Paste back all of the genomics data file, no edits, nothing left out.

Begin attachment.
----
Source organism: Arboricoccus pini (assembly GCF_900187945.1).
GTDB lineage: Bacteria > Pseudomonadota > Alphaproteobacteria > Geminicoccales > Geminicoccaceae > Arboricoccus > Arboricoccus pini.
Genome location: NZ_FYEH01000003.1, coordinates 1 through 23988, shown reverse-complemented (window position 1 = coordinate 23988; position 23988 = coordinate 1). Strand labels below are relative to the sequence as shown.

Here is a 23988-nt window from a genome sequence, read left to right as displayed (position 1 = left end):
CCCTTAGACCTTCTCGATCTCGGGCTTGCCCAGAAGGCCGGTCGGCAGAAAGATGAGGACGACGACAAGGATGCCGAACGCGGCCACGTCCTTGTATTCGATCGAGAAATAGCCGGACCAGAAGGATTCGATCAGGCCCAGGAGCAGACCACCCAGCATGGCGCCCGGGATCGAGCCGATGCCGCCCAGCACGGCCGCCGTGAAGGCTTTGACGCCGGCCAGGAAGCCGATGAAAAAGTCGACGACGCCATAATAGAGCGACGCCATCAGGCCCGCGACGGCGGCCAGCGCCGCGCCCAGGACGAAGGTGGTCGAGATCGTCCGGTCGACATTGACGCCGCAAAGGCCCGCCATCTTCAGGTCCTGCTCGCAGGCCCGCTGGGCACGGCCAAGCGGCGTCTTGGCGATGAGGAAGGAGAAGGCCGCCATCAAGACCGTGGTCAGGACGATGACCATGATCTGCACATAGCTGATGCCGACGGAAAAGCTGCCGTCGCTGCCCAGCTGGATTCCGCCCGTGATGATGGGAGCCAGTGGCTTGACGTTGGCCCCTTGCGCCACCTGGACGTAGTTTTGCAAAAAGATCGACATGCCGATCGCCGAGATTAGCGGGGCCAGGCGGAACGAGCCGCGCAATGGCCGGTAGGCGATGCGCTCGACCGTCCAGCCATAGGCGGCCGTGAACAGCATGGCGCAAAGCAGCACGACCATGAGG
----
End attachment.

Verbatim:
Source organism: Arboricoccus pini (assembly GCF_900187945.1).
GTDB lineage: Bacteria > Pseudomonadota > Alphaproteobacteria > Geminicoccales > Geminicoccaceae > Arboricoccus > Arboricoccus pini.
Genome location: NZ_FYEH01000003.1, coordinates 1 through 23988, shown reverse-complemented (window position 1 = coordinate 23988; position 23988 = coordinate 1). Strand labels below are relative to the sequence as shown.

Here is a 23988-nt window from a genome sequence, read left to right as displayed (position 1 = left end):
CCCTTAGACCTTCTCGATCTCGGGCTTGCCCAGAAGGCCGGTCGGCAGAAAGATGAGGACGACGACAAGGATGCCGAACGCGGCCACGTCCTTGTATTCGATCGAGAAATAGCCGGACCAGAAGGATTCGATCAGGCCCAGGAGCAGACCACCCAGCATGGCGCCCGGGATCGAGCCGATGCCGCCCAGCACGGCCGCCGTGAAGGCTTTGACGCCGGCCAGGAAGCCGATGAAAAAGTCGACGACGCCATAATAGAGCGACGCCATCAGGCCCGCGACGGCGGCCAGCGCCGCGCCCAGGACGAAGGTGGTCGAGATCGTCCGGTCGACATTGACGCCGCAAAGGCCCGCCATCTTCAGGTCCTGCTCGCAGGCCCGCTGGGCACGGCCAAGCGGCGTCTTGGCGATGAGGAAGGAGAAGGCCGCCATCAAGACCGTGGTCAGGACGATGACCATGATCTGCACATAGCTGATGCCGACGGAAAAGCTGCCGTCGCTGCCCAGCTGGATTCCGCCCGTGATGATGGGAGCCAGTGGCTTGACGTTGGCCCCTTGCGCCACCTGGACGTAGTTTTGCAAAAAGATCGACATGCCGATCGCCGAGATTAGCGGGGCCAGGCGGAACGAGCCGCGCAATGGCCGGTAGGCGATGCGCTCGACCGTCCAGCCATAGGCGGCCGTGAACAGCATGGCGCAAAGCAGCACGACCATGAGG